In susceptible fish species, VHSV causes a severe systemic disease (i.e., the viral hemorrhagic septicemia, VHS), that often results in high mortality. Until the 1980s, the disease was thought to be restricted only to rainbow trout (Oncorhynchus mykiss) reared in freshwater. However, active and passive surveys have revealed that VHSV affects also other marine and freshwater fish, both farmed and wild, raising to more than 110 the number of species with evidence of susceptibility to infection (Skall et al., 2005; Anonymous, 2019; Dadar, 2020). VHSV plasticity in terms of host tropism, is a matter of concern because of the risk of host-jumps from wild fauna to fish species of relevance for the aquaculture industry, and in particular to rainbow trout. Indeed, it was shown that subtypes of VHSV adapted to rainbow trout reared in freshwater share a common ancestor with those subtypes from marine fish species, thus suggesting the occurrence of at least one successful spill over event that resulted in the establishment of subtypes Ia and Ic (Einer-Jensen et al., 2004; He et al., 2014; Schönherz et al., 2018).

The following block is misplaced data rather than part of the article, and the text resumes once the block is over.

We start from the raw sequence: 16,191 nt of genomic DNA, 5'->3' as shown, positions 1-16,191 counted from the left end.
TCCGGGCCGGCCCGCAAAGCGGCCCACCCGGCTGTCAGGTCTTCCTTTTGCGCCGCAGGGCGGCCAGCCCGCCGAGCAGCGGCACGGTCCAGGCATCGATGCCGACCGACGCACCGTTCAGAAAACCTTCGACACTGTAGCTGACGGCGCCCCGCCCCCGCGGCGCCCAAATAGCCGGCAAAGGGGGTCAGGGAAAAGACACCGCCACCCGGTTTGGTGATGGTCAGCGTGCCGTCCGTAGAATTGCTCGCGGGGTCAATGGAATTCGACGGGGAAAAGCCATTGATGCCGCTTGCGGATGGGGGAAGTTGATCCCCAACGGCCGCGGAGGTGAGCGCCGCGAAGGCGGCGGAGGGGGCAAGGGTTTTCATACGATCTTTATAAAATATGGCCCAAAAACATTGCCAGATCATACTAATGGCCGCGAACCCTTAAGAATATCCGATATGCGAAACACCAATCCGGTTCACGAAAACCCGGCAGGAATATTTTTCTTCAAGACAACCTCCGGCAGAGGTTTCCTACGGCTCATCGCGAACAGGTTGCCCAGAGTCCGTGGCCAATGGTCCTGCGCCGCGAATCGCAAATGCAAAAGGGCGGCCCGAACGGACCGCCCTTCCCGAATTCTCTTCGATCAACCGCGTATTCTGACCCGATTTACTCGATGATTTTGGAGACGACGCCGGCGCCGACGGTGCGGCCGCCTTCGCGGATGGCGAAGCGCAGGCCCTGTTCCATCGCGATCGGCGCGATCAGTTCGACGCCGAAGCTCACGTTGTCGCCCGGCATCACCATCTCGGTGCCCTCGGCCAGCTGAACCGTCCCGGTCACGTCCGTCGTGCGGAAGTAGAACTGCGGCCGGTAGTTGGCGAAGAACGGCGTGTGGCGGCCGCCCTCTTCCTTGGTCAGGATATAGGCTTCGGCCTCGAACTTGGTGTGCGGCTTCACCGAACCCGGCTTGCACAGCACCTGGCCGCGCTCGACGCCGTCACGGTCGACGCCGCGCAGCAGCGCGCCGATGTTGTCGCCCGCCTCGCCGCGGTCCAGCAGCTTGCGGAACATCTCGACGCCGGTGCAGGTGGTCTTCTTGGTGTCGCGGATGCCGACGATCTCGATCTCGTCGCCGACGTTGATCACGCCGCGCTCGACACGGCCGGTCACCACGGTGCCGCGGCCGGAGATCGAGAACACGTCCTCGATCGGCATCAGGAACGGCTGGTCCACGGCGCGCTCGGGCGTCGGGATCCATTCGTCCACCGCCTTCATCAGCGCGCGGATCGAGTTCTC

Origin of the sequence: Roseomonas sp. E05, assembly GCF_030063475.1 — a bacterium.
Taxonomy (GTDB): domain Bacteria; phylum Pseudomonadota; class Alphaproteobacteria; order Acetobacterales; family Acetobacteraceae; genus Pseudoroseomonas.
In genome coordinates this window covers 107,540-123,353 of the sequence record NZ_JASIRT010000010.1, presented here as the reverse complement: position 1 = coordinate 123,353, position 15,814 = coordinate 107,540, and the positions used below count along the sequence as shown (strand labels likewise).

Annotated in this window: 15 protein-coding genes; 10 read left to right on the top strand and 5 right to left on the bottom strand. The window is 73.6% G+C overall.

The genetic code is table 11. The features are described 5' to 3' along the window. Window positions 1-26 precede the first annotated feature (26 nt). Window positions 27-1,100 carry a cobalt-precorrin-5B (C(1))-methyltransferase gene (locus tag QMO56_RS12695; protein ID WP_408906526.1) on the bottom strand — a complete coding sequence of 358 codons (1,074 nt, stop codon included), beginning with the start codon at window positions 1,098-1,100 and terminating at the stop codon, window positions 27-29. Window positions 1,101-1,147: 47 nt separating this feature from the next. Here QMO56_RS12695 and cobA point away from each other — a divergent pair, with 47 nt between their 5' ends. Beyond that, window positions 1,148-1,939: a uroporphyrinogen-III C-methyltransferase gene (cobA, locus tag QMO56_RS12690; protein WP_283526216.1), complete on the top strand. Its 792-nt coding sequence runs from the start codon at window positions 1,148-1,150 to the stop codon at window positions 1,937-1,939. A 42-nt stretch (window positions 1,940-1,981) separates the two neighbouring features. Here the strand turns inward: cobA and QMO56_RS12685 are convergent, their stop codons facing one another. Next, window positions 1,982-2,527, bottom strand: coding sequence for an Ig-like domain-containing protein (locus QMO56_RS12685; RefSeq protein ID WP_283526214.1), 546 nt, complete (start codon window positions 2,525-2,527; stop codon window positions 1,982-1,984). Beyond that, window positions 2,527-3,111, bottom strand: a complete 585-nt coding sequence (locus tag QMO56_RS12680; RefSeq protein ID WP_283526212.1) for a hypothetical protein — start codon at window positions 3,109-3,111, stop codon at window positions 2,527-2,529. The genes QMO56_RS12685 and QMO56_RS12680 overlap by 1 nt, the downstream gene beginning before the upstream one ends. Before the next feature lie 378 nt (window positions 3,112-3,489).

In Europe, rainbow trout-adapted subtype Ia is responsible for the majority of disease outbreaks affecting this species, with severe sanitary and economic consequences (Einer-Jensen et al., 2004; Cieslak et al., 2016; Schönherz et al., 2018). In contrast, marine isolates of genotypes II and III, and of subtype Ib showed little or no pathogenicity in rainbow trout under experimental conditions (Skall et al., 2004; Ito et al., 2016). However, subsequent laboratory trials demonstrated that the degree of virulence of isolates belonging to subtype Ib and genotype III in rainbow trout depends, at least to some extent, on the route of infection (Campbell et al., 2009; Dale et al., 2009; Ito et al., 2018). Indeed, the survival rate of intra-peritoneal injected fish was lower, compared to that of bath challenged animals, highlighting that viral entry is critical for pathogenesis. Nevertheless, host adaptation, meaning the capacity of the pathogen to recognize, enter the cells and spread to target organs, is just one of the possible mechanisms that account for virulence. In addition to this, pathways involving genome replication and transcription, assembly and release of virions, and the interaction between viral and host macromolecules (e.g., those involved in the recruitment of cellular factors or in the inhibition of host antiviral defense) can also modulate virulence phenotype and host tropism. Thus, viral proteins and genetic motifs engaged in these processes might be virulence determinants (Baron et al., 1996; Cann, 2012). Consequently, in order to recognize molecular markers modulating VHSV pathogenicity and to understand their synergies, analytical approaches based on the study of the whole genome would be more informative than relying on individual genes.